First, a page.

On the other hand, the clones have always been a hot topic in the fountain pen circles. It is impossible to discuss the Majohn A2 without looking at the old faceted VP, not that it tries to be something else. Chinese copies or look-alikes have been around for a while, and nowadays they’re turning their attention to more popular pens like the Jinhao 80 (Lamy 2000 look-alike) or the Jinhao 82 (Sailor Pro Gear Slim look-alike). Sometimes I think that these Chinese brands listen to consumers more, since the 80 comes in a rainbow of colours; and the A2 is looking back on the faceted VP, which is out of production, despite the fact that some people find it more comfortable due to the grip. Personally, I don’t think these pens are “bad.” I doubt the release of these pens have affected the sales of the original ones very much, as a fountain pen is so much more than its dimensions or looks.

Writing sample with Majohn A2 fountain pen.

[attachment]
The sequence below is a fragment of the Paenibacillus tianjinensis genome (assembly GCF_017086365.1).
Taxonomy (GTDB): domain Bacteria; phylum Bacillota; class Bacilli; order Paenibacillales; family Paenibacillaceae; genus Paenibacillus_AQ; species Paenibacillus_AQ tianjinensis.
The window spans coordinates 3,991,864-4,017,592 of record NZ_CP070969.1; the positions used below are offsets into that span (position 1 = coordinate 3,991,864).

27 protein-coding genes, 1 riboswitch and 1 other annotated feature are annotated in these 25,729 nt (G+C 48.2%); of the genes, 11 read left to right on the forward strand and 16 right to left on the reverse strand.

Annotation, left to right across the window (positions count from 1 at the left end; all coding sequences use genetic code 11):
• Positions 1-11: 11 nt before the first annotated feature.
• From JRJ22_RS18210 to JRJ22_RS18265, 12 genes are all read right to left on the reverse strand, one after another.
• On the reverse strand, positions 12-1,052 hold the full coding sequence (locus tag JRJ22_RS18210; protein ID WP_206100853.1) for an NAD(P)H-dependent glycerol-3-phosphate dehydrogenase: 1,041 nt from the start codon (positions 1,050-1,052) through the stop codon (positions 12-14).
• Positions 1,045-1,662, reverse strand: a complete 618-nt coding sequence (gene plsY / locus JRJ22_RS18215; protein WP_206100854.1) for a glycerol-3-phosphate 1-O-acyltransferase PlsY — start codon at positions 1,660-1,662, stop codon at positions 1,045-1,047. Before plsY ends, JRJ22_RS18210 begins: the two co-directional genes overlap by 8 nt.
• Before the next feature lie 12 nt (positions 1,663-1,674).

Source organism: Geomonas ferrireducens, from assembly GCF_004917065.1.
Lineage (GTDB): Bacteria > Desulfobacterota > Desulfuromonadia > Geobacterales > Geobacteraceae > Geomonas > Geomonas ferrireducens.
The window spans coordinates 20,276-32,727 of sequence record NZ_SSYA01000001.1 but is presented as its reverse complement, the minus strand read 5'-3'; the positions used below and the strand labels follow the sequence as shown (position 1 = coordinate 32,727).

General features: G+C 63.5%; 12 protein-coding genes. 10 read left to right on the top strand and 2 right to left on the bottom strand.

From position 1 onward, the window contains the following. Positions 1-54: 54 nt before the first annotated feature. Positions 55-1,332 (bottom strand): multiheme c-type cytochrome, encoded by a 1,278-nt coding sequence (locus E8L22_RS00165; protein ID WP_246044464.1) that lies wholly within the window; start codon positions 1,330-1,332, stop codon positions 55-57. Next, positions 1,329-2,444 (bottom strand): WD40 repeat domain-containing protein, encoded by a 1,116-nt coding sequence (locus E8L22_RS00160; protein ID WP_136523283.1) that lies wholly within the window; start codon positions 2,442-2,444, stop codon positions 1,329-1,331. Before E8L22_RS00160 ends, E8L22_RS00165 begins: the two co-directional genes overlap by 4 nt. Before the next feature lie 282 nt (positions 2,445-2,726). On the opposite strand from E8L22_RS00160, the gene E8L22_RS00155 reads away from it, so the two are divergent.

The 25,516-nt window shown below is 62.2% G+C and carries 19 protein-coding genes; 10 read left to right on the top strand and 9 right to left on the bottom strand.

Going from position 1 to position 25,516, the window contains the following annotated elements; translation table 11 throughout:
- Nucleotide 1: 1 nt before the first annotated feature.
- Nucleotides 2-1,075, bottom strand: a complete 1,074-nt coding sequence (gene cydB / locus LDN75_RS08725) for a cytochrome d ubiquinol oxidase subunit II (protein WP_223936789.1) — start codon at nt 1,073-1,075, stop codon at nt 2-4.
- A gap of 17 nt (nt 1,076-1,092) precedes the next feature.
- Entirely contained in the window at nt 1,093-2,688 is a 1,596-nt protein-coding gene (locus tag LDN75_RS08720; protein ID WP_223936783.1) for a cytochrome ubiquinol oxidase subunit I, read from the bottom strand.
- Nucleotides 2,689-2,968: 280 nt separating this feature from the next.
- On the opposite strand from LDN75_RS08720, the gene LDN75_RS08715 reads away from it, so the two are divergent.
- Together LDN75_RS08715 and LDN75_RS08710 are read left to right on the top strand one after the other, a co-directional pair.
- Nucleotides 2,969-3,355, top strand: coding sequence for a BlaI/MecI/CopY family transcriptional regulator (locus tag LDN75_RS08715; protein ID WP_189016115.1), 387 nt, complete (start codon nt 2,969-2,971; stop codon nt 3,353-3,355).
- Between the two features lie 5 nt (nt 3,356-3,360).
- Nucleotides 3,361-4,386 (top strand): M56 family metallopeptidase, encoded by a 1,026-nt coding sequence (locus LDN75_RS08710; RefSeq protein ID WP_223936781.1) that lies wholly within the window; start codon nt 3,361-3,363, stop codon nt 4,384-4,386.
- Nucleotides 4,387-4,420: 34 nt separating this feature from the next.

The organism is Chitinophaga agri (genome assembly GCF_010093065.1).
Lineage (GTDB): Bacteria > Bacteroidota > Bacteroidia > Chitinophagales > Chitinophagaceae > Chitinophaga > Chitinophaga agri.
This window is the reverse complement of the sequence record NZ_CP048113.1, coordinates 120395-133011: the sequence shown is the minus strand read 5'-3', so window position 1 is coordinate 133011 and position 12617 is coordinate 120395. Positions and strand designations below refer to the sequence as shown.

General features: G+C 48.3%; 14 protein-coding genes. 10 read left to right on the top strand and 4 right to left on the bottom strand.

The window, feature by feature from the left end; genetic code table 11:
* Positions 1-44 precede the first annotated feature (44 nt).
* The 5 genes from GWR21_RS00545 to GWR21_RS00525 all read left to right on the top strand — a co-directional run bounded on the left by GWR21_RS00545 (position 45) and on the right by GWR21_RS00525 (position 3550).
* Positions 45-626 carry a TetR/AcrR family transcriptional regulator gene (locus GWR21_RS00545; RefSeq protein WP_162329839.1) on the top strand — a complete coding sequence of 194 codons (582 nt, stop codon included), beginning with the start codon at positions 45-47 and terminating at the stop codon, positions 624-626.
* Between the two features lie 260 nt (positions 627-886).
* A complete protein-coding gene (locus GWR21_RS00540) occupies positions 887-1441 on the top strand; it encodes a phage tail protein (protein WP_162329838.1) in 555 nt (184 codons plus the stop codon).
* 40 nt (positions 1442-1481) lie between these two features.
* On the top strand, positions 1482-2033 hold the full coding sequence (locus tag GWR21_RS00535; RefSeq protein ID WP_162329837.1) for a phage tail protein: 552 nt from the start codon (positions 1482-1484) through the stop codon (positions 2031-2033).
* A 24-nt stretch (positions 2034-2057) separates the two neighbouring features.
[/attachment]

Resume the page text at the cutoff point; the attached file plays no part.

Even though I want to say that the A2 is straight up a clone, there are some differences that are interesting to mention. There are nuances, and since I don’t have a faceted VP to compare it to, I’ll link some previous reviews by other lovely blogs for you to get an idea.

The body of the A2 is plastic, which makes it lightweight and comfortable in the hand. Mine perhaps did get a bit knocked around in the pocket of my bag, but nothing too intense. There aren’t any scratches that I can see with a naked eye, so it’s fairly durable too. Facets are noticeable under the finger, though the finish is good enough that there aren’t any distracting sharp edges. The clicky button is definitely less satisfying to depress than the Pilot versions, and it tends to rattle while depressed, especially if you’re writing fast.

Majohn A2 fountain pen clip and section closeup.

A part I want to look a bit closer is the clip. As far as I can tell, the old faceted VP had a clip that was a part of the nosecone, without an obvious seam like the current VP. On the A2, the clip seems to have been made separately and then attached to the nosecone construction. Despite this, the clip is further back compared to the modern VP, giving your fingers a bit more room to perch. Due to this, some people who find the current VP design uncomfortable to hold might like this pen. At least what I’ve been told by a friend who’s trying to buy the A2 off me… This clip also lacks the nice curves of the modern VP clip, limiting itself to a rather simple rectangle.